As a possible precursor to a wider introduction of a sugar tax, it has been announced that the NHS will introduce such a measure in its own hospitals and health centres.
Chief Executive Simon Stevens has stated that a 20% tax will be imposed on all sugary drinks and food in NHS cafes.
However, the timescale of changing attitudes on a wider level is underlined by the time that it will take to instigate this measure.
Stevens told The Guardian newspaper that this new taxation measure will only be introduced in 2020.
One is left to wonder when the problems with obesity will be addressed by some form of action in the wider society.
Nonetheless, despite the concerns that this is little more than a piecemeal measure, and one that is being implemented extremely slowly, Stevens was positive about the possibilities of this action.
He stated that the NHS’s 1.3 million staff had a “responsibility” to lead by example, and urged MPs to take similar action.
It must be questioned what sort of impact this measure would have, if indeed members of parliament paid heed to his call for a broader taxation aimed at the general public.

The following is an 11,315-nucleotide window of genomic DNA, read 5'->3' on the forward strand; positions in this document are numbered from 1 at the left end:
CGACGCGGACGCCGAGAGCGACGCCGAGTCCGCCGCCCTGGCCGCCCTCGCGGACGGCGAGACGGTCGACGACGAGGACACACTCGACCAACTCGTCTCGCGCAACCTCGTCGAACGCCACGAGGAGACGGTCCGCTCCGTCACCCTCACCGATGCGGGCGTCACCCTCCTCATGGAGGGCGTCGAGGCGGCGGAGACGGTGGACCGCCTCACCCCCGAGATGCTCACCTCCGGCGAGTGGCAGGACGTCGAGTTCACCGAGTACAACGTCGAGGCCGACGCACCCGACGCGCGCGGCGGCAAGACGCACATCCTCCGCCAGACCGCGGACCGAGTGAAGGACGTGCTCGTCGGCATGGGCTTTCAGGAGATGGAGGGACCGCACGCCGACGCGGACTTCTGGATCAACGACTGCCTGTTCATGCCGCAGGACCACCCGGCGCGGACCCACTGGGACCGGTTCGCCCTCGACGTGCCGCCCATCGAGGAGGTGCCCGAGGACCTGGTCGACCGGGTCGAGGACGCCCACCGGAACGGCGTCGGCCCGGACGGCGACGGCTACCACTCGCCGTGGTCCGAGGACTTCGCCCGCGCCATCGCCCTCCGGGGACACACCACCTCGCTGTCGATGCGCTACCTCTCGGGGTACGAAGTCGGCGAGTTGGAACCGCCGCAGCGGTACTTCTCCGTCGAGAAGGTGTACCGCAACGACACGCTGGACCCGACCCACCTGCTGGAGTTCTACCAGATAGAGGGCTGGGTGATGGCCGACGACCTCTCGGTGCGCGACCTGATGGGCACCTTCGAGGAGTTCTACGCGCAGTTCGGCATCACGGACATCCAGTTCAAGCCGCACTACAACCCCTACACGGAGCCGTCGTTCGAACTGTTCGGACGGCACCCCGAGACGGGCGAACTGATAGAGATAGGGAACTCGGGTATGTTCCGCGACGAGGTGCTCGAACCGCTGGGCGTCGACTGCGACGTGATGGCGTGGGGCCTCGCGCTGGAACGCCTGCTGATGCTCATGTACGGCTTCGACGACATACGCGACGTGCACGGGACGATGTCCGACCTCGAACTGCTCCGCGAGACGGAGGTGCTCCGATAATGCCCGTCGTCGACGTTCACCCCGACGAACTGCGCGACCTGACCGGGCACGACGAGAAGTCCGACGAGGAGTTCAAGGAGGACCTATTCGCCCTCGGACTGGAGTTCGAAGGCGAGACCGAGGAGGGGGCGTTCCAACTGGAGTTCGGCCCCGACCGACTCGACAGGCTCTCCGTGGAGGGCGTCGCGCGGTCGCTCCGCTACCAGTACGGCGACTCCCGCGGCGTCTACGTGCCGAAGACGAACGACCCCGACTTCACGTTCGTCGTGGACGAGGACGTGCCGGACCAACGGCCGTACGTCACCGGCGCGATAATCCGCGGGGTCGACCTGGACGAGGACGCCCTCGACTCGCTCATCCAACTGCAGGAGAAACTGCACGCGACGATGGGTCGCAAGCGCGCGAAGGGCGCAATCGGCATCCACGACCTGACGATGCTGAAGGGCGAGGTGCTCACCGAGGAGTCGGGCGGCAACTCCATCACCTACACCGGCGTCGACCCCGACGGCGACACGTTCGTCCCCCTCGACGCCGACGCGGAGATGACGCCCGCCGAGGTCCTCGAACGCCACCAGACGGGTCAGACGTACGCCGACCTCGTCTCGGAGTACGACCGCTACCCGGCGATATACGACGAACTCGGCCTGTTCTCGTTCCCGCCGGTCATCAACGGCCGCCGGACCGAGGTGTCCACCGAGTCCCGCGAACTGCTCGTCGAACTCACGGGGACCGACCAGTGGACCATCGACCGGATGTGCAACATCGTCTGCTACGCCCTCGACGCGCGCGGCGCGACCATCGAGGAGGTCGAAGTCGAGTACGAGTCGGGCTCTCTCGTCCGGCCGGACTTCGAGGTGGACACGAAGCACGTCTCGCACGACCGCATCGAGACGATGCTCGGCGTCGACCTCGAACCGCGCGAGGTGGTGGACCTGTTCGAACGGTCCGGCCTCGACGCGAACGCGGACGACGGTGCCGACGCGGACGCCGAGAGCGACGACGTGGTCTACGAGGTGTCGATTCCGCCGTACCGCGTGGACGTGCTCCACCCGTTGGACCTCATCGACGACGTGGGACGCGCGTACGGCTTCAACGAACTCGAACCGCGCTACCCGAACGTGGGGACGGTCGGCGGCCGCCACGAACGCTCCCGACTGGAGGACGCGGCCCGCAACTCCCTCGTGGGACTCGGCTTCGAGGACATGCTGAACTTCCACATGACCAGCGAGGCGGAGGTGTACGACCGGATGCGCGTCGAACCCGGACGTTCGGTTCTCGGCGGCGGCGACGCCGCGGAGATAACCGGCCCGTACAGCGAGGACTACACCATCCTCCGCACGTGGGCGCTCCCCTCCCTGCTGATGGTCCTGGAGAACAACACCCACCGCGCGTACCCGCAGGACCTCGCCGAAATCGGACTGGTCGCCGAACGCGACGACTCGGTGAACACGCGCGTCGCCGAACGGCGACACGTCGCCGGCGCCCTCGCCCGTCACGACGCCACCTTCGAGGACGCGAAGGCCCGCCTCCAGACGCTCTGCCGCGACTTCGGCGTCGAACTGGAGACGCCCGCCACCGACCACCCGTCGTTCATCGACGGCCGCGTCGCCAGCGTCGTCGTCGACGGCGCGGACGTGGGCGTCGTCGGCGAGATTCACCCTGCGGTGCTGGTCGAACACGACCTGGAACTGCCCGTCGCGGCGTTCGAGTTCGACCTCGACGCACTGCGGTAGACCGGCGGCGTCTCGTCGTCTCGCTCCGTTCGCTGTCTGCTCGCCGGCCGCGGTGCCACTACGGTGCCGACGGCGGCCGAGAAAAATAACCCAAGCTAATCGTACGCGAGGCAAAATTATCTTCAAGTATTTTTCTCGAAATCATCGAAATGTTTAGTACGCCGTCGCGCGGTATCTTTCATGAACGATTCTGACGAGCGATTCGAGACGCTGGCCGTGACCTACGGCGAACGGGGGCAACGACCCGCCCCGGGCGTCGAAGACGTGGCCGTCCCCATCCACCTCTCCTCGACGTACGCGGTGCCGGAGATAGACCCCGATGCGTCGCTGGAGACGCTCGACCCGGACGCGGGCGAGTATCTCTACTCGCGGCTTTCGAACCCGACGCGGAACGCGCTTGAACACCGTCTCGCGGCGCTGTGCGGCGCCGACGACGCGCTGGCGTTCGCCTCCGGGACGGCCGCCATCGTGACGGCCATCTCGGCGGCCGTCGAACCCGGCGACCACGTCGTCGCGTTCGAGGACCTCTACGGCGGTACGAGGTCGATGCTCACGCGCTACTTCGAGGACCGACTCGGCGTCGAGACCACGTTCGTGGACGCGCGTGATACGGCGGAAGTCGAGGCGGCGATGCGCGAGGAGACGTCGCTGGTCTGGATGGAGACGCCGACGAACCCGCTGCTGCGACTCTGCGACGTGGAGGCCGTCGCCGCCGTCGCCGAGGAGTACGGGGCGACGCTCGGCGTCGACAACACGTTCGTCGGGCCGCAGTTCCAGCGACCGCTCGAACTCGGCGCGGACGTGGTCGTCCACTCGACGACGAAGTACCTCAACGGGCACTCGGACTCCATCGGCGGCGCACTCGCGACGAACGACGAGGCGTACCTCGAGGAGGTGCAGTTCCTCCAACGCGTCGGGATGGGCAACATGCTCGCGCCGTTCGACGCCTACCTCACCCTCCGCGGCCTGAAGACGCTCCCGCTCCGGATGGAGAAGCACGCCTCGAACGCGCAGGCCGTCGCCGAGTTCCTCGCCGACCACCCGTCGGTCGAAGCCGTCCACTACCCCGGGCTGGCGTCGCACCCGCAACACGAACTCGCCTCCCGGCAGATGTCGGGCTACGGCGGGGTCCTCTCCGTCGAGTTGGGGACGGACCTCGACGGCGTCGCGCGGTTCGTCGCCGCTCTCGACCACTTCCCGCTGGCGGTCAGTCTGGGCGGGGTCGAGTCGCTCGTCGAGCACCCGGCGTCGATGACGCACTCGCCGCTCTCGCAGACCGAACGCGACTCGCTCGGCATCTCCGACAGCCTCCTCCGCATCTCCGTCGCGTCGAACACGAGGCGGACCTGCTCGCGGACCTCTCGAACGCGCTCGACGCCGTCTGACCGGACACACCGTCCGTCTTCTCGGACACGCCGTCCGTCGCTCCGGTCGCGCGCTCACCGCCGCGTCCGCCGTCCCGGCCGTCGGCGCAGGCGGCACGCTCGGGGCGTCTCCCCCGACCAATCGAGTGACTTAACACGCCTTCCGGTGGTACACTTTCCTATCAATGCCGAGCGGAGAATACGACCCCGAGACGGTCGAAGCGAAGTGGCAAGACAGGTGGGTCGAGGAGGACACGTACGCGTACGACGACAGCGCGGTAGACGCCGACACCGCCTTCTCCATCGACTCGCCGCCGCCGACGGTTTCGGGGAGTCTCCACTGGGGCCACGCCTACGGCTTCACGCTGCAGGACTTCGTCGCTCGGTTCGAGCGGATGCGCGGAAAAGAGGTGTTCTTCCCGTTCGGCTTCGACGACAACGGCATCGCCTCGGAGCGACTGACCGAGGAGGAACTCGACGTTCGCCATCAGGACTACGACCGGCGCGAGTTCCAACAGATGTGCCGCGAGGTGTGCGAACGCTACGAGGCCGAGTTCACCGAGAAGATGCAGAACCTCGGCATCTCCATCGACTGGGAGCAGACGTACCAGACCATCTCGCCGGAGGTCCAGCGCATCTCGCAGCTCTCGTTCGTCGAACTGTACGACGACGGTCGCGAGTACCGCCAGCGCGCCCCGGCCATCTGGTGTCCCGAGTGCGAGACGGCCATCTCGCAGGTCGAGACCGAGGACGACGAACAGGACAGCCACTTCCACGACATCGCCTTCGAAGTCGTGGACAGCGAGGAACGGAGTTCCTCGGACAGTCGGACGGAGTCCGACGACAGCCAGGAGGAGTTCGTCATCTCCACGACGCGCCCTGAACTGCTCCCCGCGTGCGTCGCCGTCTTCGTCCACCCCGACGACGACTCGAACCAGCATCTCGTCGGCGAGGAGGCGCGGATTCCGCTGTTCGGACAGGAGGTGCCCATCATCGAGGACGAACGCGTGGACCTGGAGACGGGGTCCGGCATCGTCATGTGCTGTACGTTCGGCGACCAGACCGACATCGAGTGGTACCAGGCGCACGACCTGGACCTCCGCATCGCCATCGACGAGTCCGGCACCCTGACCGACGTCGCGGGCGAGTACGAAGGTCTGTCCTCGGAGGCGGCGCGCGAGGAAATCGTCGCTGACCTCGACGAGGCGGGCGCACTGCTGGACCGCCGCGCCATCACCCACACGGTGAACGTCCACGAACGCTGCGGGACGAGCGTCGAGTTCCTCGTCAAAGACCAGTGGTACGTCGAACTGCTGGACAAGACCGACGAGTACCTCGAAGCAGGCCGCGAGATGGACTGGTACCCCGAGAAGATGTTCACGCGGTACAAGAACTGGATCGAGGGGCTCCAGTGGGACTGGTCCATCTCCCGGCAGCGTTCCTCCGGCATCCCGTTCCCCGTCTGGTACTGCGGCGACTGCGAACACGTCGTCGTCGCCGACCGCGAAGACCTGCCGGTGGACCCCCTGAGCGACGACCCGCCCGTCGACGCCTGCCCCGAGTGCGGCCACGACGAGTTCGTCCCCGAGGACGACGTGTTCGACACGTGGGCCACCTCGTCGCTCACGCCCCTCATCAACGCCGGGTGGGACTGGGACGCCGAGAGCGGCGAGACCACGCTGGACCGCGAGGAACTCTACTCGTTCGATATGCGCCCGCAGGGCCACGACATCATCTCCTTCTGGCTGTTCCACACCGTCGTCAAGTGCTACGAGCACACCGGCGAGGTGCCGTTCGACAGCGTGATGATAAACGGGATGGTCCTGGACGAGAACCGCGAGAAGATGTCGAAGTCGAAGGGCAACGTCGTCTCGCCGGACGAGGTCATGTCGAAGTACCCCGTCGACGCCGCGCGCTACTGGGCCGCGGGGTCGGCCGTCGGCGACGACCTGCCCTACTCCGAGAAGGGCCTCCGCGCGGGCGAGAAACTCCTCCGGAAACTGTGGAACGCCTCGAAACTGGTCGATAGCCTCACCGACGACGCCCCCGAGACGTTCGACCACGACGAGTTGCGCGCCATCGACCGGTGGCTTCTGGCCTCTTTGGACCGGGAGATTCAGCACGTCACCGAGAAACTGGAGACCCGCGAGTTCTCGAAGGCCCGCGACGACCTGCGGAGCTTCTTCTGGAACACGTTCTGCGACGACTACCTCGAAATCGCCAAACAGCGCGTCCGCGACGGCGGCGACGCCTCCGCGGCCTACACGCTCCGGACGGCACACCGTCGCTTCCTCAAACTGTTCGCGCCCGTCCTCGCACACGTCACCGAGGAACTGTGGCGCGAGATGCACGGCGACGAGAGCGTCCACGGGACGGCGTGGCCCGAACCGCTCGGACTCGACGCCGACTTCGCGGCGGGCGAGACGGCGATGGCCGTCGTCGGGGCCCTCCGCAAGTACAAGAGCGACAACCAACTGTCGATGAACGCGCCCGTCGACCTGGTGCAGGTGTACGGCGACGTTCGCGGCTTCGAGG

However, it is expected the NHS levy, which would initially only apply to sugary drinks, could raise £20m-£40m a year; so at least this can be viewed as a financial sweetener!
Again, it must be said in mitigation that the approximately £30 million that this will raise a year is an extremely miniscule figure when compared to the budget of the NHS as a whole, and the predicted deficits of the health service.
Despite scepticism, it is hoped by Stevens that the tax will discourage staff, patients and visitors from purchasing sugary and unhealthy items, while the money raised can at least be put to good use within the NHS.
Commenting on the issue, Stevens emphasised the moral role and the position of responsibility that the NHS should occupy.
“Because of the role that the NHS occupies in national life, all of us working in the NHS have a responsibility not just to support those who look after patients, but also to draw attention to and make the case for some of the wider changes that will actually improve the health of this country. It’s not just the well-being of people in this country and our children. But it’s also the sustainability of the NHS itself.”
Research has suggested that sugar in food and drink is possibly the biggest contributor to the obesity epidemic in the United Kingdom, and indeed further afield as well.
There is clearly no easy answer to this problem, and no-one should realistically expect a sugar tax to solve anything, but at least some financial benefit can be found for the health service.